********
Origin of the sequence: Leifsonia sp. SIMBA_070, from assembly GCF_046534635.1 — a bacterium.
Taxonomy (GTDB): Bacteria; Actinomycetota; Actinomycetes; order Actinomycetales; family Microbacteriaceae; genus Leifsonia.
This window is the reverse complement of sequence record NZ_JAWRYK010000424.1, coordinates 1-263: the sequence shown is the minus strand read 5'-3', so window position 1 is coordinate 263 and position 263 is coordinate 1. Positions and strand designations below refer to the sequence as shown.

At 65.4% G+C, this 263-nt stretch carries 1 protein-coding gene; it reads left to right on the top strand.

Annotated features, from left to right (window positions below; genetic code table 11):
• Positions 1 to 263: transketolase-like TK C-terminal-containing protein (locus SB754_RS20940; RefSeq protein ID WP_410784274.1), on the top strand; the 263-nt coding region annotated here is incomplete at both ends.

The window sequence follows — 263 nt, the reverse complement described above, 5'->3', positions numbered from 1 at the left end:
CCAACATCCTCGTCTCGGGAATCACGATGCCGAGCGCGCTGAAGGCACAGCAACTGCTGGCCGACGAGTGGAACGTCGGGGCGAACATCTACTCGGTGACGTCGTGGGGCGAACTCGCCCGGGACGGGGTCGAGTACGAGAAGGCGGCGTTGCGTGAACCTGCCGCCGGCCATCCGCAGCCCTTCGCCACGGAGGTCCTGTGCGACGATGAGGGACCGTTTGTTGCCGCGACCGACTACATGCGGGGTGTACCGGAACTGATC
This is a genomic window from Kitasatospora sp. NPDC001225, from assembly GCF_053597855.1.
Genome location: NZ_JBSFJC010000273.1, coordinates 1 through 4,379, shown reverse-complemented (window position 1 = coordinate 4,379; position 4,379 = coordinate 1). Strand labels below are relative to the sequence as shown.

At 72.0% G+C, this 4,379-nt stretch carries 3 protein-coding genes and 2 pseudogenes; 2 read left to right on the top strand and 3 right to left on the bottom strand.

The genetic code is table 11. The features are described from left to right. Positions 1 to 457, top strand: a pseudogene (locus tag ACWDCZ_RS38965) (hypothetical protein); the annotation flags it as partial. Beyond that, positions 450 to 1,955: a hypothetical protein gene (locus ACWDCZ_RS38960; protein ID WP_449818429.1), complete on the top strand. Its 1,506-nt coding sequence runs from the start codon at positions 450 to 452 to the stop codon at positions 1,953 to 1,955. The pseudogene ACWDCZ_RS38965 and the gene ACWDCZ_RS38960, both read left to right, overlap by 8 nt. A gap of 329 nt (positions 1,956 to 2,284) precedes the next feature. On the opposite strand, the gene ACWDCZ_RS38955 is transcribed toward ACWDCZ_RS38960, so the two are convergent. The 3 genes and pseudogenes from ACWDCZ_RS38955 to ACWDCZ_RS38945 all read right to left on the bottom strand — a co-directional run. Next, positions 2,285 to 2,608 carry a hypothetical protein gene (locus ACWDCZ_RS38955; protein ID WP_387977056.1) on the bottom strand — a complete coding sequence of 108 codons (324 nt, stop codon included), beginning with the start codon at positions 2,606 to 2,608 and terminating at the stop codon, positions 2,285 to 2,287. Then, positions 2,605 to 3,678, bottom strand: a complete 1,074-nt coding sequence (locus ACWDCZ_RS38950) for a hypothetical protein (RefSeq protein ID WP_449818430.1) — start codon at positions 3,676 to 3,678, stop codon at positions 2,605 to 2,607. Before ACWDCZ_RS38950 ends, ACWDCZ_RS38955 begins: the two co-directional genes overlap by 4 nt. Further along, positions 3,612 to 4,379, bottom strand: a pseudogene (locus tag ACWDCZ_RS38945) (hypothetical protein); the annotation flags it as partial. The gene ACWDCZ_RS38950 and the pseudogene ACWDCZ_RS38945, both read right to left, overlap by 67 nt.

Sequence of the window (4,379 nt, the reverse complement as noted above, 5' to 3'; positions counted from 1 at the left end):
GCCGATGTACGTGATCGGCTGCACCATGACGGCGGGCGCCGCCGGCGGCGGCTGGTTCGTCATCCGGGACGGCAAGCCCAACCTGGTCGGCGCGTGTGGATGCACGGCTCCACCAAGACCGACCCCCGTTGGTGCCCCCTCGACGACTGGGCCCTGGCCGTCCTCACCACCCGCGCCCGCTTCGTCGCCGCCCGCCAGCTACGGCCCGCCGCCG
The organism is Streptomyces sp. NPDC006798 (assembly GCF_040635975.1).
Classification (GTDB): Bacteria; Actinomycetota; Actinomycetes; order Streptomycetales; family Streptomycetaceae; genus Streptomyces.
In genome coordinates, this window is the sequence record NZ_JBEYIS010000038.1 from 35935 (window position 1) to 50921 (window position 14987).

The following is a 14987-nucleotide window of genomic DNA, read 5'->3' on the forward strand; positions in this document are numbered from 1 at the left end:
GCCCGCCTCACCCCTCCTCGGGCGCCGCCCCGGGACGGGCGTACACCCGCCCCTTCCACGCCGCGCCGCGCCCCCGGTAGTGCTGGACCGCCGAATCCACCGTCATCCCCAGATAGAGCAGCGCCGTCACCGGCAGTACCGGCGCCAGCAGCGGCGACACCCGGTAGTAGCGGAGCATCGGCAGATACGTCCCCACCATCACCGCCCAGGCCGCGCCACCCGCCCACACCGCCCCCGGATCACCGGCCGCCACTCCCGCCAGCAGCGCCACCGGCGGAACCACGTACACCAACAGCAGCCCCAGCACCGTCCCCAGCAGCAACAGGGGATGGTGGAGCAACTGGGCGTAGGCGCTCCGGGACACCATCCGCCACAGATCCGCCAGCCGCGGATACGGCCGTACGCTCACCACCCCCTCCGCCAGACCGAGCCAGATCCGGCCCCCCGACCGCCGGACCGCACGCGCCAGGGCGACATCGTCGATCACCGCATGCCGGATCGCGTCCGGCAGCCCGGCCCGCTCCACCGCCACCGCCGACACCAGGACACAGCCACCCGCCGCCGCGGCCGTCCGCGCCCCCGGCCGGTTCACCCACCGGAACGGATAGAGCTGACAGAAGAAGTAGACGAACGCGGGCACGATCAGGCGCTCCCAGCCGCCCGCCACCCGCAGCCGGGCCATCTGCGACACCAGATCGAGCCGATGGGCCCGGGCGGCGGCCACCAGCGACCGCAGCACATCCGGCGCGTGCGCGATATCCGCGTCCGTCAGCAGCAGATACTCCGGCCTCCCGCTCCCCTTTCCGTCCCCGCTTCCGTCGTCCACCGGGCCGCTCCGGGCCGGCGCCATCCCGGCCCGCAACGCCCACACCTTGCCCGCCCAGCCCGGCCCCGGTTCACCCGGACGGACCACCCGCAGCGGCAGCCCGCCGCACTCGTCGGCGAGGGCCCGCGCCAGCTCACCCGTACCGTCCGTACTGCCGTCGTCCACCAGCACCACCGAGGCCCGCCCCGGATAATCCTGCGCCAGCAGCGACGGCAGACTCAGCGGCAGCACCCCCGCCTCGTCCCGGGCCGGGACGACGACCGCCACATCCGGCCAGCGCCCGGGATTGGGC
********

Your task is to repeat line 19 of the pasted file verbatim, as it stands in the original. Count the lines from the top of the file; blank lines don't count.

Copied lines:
GCCCGCCTCACCCCTCCTCGGGCGCCGCCCCGGGACGGGCGTACACCCGCCCCTTCCACGCCGCGCCGCGCCCCCGGTAGTGCTGGACCGCCGAATCCACCGTCATCCCCAGATAGAGCAGCGCCGTCACCGGCAGTACCGGCGCCAGCAGCGGCGACACCCGGTAGTAGCGGAGCATCGGCAGATACGTCCCCACCATCACCGCCCAGGCCGCGCCACCCGCCCACACCGCCCCCGGATCACCGGCCGCCACTCCCGCCAGCAGCGCCACCGGCGGAACCACGTACACCAACAGCAGCCCCAGCACCGTCCCCAGCAGCAACAGGGGATGGTGGAGCAACTGGGCGTAGGCGCTCCGGGACACCATCCGCCACAGATCCGCCAGCCGCGGATACGGCCGTACGCTCACCACCCCCTCCGCCAGACCGAGCCAGATCCGGCCCCCCGACCGCCGGACCGCACGCGCCAGGGCGACATCGTCGATCACCGCATGCCGGATCGCGTCCGGCAGCCCGGCCCGCTCCACCGCCACCGCCGACACCAGGACACAGCCACCCGCCGCCGCGGCCGTCCGCGCCCCCGGCCGGTTCACCCACCGGAACGGATAGAGCTGACAGAAGAAGTAGACGAACGCGGGCACGATCAGGCGCTCCCAGCCGCCCGCCACCCGCAGCCGGGCCATCTGCGACACCAGATCGAGCCGATGGGCCCGGGCGGCGGCCACCAGCGACCGCAGCACATCCGGCGCGTGCGCGATATCCGCGTCCGTCAGCAGCAGATACTCCGGCCTCCCGCTCCCCTTTCCGTCCCCGCTTCCGTCGTCCACCGGGCCGCTCCGGGCCGGCGCCATCCCGGCCCGCAACGCCCACACCTTGCCCGCCCAGCCCGGCCCCGGTTCACCCGGACGGACCACCCGCAGCGGCAGCCCGCCGCACTCGTCGGCGAGGGCCCGCGCCAGCTCACCCGTACCGTCCGTACTGCCGTCGTCCACCAGCACCACCGAGGCCCGCCCCGGATAATCCTGCGCCAGCAGCGACGGCAGACTCAGCGGCAGCACCCCCGCCTCGTCCCGGGCCGGGACGACGACCGCCACATCCGGCCAGCGCCCGGGATTGGGC